Family status

Family members are grouped by family status as follows:

  • spouse, no children;
  • spouse with children;
  • cohabiting partner, no children;
  • cohabiting partner with children;
  • partner in a registered partnership, no children;
  • partner in a registered partnership with children;
  • father/mother without spouse;
  • child.

In the family statistics children comprise all persons, regardless of age, who live with their parents, or the spouse's biological or adopted children, but not foster children or children in the care of the family.

Family with underage children

A family with underage children is a family comprising at least one child aged under 18 living at home.

Household-dwelling unit

A household-dwelling unit consists of the permanent occupants of a dwelling. Persons who, according to the Population Information System of the Population Register Centre, are institutionalised, homeless, abroad, or registered as unknown, do not constitute household-dwelling units. Additionally, persons living in buildings classified as residential homes do not form household-dwelling units if their living quarters do not meet the definition of a dwelling.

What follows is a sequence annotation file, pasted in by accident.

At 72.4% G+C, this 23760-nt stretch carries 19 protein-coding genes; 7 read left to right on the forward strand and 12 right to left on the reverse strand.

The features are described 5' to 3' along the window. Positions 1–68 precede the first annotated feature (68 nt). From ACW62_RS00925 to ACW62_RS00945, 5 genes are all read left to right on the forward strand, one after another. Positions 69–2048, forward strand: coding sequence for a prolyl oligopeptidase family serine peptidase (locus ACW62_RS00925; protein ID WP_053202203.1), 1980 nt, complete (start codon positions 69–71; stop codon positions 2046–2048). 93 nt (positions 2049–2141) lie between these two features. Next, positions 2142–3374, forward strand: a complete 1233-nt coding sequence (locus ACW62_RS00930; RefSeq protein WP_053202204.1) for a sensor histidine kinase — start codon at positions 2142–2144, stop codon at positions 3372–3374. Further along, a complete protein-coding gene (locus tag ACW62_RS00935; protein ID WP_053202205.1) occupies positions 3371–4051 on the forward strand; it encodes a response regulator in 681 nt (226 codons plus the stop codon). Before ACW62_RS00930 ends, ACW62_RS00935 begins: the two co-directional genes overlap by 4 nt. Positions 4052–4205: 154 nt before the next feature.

When tabulating registered partnerships together with married or cohabiting couples, husband refers to the older partner of the registered couple.

Number of children

The number of children refers to the number of children who are living at home and have the status of a child.

The number of children in families with underage children refers to the number of children aged under 18 living at home.

Reconstituted family

In a reconstituted family, a child aged under 18 is a child of only one of the spouses. Not all the children aged under 18 in the family are common children.


A spouse refers to either a married or cohabiting partner or one of the partners of a registered partnership, unless otherwise indicated in the context.

Type of family

Families are grouped into the following types:

  • married couple without children;
  • cohabiting couple without children;
  • married couple with children;
  • cohabiting couple with children;
  • registered male couple without children;
  • registered male couple with children;
  • registered female couple without children;
  • registered female couple with children;
  • mother with children;
  • father with children.

A married or cohabiting couple without children refers to a couple who has never had any children or whose children no longer live with their parents. 'Cohabiting couple with children' contains couples who have common children and also couples whose children are not common.